Low-cost carrier Ryanair has said it will appeal the UK Competition Commission’s August 28 ruling that it must reduce its holding in Ireland’s Aer Lingus from 29.8 percent to 5 percent.
The airline industry will need more than one million new pilots and technicians to operate and maintain new aircraft due for delivery over the next two decades, according to a new forecast from Boeing. The 2013 Pilot and Technician Outlook, released on Thursday at the launch of 787 training at the U.S. airframer’s Miami Flight Services campus, projects a requirement for 498,000 new airline pilots and 556,000 new maintenance technicians by 2032.
Data released last week by UK air navigation service provider NATS appears to strengthen Irish low-cost carrier Ryanair in its ongoing campaign to refute accusations that its pilots are subject to undue operational pressure. The NATS data showed that while the all-airline average of carriers whose crews were responsible for altitude busts in Europe as a whole was approximately 6.71 per 100,000 movements, Ryanair pilots busted assigned altitudes only 0.94 times per 100,000 movements.
Philippine carrier Zest Air’s 11 Airbus aircraft returned to normal operations August 21, after the carrier’s flight schedule was suspended by the Civil Aviation Authority of the Philippines on August 16 for numerous safety violations. The reinstatement of the airline’s operating certificate came after an inspection by the country’s Flight Standards Inspectorate Service.
The Civil Aviation Authority of the Philippines (CAAP) reinstated low-far carrier Zest Air’s operating certificate last Tuesday following a four-day suspension triggered by a series of alleged safety oversights. Zest Air, whose ownership structure includes a 49-percent stake held by Malaysia’s Air Asia, returned to service four of its 11 Airbus A320-series narrowbodies as of August 22 and hoped to resume a full schedule by the end of the week, following clearance by CAAP inspectors.
The financial performance of U.S. airlines improved from “razor thin margins to paper thin margins” during the first half of the year, as passenger airlines collected 2.1 cents in profit for every dollar of revenue, according to trade organization Airlines for America (A4A). In a quarterly media briefing on August 22, A4A said airlines benefited from a small decrease in fuel prices, their largest cost.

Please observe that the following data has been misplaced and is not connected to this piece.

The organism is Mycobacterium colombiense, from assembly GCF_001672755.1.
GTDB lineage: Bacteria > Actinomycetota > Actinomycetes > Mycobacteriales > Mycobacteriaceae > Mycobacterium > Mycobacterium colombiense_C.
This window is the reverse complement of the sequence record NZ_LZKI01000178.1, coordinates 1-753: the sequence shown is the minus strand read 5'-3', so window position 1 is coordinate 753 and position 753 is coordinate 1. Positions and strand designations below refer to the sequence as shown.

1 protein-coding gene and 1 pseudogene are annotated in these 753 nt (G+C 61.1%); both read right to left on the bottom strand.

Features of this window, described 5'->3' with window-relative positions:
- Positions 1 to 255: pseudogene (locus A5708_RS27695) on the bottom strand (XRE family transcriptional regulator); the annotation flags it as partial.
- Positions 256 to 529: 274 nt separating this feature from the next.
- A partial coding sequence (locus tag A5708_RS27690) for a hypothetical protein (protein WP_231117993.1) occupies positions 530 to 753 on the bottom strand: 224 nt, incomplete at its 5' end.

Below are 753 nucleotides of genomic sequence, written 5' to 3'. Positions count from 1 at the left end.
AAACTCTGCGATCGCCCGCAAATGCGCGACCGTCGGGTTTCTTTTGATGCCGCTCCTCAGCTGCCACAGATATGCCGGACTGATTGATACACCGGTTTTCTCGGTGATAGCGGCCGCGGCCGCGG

StandardAero has appointed Leo Mendoza as regional sales leader for its Latin American airline and fleet business. Mendoza’s appointment complements the company’s objective to expand its business footprint and overall investment in the Latin American region. Mendoza’s background includes sales management with Pratt & Whitney and, most recently, MTU in Vancouver, Canada, where he led teams of technicians and buyers for a South American state-run air carrier.
The U.S. Justice Department pointed to what most in the airline industry would consider fairly innocuous comments by US Airways executives as evidence of how consolidation has harmed the flying public by resulting in higher airfares and reduced service.
It specifically cited US Airways president Scott Kirby’s remarks that consolidation has allowed for “three successful fare increases.”
StandardAero appointed Leo Mendoza as the new regional sales leader for its Latin American airlines and fleets business. Mendoza’s appointment complements the company’s objectives to expand its business footprint and overall investment in the Latin American region, augmenting its existing market leadership and highlighting its capabilities in turboprop and turbofan maintenance, repair and overhaul. Mendoza has a background in aviation sales management with Pratt & Whitney and MTU.
Next year’s soccer World Cup in Brazil will result in around 3,000 business aircraft flying into and within Brazil, according to trip-support group United Aviation Services. The company says private aircraft could carry as many as 11 percent of all fans traveling to games for the tournament, in part due to somewhat limited commercial airline service.